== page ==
Bottom line here is…you’re not in this alone. There are others out there who are more than willing to help you. But they’re not mind-readers. You have to start the process by asking the simple question: “Where do I go next?”

Posted in Action, careers, Communication, Curry College, feedback, Inspiration, job hunting, job search, mentoring, networking, PR, PR students, professional organizations, PRSA, PRSA Boston, public relations, Public Relations Society of America, Undergraduate Communication | Tagged , , , , , , , , , , , | 2 Comments

Your Career and You: “Passion for Your Profession”


Photo by Sheehan McCarthy

A photo on Instagram taken of and posted by my friend/former Curry College student Samantha Valletta drove home for me the absolute need to love what you’re doing for a living. Samantha has multiple passions including theatre, dance, yoga…and public relations, and she’s having the time of her life juggling all of them. (And, yes, that’s the photo…used with her permission.)

One fringe benefit of my current life as coordinator of our Communication Department’s Public Relations Concentration is the opportunity to meet, study, and become friends with young men and women who are hell-bent on finding a career path that allows them to do something they really love doing.

Some actually wind up working in PR. Others head off on different paths, combining and using the multiple skills and interests that they have found in the course of their college life. And that is as it should be.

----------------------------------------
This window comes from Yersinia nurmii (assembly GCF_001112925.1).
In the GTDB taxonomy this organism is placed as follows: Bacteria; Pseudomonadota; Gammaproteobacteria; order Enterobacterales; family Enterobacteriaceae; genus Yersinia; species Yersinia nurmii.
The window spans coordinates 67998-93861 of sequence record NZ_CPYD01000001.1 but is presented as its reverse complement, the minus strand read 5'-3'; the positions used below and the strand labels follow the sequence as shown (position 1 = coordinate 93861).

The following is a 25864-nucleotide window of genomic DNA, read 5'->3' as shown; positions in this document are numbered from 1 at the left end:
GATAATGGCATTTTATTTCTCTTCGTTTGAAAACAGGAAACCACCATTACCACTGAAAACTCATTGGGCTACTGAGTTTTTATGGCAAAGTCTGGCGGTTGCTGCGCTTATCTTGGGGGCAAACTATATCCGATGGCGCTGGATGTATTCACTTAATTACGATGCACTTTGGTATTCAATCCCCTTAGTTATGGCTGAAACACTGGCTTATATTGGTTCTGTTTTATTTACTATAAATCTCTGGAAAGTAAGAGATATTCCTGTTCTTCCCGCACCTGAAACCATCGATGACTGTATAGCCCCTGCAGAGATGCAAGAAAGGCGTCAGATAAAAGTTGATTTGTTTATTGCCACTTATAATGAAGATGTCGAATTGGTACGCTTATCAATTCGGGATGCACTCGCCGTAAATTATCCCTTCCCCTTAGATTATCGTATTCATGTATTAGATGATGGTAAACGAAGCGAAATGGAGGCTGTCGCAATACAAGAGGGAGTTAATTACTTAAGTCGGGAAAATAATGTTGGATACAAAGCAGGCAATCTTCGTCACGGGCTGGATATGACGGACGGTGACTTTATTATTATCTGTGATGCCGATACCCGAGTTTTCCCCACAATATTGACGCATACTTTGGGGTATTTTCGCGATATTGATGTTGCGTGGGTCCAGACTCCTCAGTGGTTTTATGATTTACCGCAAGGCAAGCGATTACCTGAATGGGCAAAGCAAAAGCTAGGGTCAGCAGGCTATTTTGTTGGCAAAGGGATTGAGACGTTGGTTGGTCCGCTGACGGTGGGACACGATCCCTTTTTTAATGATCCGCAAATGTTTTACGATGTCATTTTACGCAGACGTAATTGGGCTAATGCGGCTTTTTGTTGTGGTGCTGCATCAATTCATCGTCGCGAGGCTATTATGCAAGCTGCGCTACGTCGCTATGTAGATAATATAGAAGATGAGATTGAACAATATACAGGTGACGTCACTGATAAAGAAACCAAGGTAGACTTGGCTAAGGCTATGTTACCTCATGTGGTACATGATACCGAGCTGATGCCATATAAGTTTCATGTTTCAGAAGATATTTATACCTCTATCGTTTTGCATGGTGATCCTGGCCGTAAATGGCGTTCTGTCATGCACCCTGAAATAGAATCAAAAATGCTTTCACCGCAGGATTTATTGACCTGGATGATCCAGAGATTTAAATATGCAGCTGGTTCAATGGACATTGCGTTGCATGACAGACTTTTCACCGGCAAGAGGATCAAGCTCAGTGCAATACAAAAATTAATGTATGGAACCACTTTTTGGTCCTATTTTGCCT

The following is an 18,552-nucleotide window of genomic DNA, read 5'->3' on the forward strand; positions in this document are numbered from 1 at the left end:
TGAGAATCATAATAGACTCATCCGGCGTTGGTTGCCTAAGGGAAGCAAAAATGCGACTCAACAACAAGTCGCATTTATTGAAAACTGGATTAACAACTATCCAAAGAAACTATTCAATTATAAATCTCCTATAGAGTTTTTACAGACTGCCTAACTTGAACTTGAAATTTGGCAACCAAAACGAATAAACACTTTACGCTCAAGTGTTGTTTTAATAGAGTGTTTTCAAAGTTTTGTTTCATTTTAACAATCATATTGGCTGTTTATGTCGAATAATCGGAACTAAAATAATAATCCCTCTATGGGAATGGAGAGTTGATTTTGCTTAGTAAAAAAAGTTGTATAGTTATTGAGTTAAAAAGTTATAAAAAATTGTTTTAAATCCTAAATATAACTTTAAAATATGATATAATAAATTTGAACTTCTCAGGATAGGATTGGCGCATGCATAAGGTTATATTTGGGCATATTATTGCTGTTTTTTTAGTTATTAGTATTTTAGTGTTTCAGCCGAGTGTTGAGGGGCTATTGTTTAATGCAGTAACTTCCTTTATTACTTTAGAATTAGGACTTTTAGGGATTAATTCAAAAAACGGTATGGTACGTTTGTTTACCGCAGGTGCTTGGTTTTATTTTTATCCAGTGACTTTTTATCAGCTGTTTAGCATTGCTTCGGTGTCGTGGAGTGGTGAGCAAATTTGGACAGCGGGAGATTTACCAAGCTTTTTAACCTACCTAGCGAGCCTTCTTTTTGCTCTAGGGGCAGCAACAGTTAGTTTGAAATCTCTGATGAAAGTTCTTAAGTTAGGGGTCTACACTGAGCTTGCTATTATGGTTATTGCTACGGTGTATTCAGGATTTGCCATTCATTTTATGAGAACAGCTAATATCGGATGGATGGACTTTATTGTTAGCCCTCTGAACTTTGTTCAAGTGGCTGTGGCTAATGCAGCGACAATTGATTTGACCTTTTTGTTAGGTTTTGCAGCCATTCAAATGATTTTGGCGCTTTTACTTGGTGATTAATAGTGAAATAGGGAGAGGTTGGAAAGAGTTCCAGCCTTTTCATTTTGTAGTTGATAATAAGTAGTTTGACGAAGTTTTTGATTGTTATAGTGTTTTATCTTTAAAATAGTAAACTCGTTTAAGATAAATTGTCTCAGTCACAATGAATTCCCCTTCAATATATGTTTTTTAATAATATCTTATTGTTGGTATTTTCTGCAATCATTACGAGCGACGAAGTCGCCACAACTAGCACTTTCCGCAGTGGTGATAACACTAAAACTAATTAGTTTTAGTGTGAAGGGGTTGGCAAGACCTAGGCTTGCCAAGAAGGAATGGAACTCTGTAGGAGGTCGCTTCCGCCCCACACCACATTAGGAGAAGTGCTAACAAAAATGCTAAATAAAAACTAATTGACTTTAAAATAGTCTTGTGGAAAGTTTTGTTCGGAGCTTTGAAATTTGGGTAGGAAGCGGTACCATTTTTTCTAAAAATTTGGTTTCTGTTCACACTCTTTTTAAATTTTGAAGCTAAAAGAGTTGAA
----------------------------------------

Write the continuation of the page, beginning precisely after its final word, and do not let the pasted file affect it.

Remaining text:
I always think of my younger brother, Jimmy, who initially studied law in college and built himself a very successful law practice afterwards. But his heart wasn’t completely in it and, after a number of years of “doing ‘okay’,” he made a radical change, earned his ministry degree, and the past 10 years have been for him, in my own biased opinion, “pure heaven” as Senior Pastor at Mulberry Street United Methodist Church in Macon, GA.

But it was a daring move on his part, and Jimmy was careful as he moved forward with this major shift in his life. He had the support and encouragement of his family, so that eased the load a little.

The lesson in this is pretty simple…and very complex.

Many people settle on and in a “job” that pays the bills, is socially acceptable, and offers some hope for a decent retirement. They go to work, do their job, and go home at the end of the day.

Others, either through careful planning or, as was the case with my own career, through sheer luck, find career paths that allow them to do something that gives them pleasure, allows them to use their skills, and pays the bills.

It doesn’t come quickly to all…took me 10 years to actually figure things out…but it will come. You just have to believe in yourself and believe that it will happen.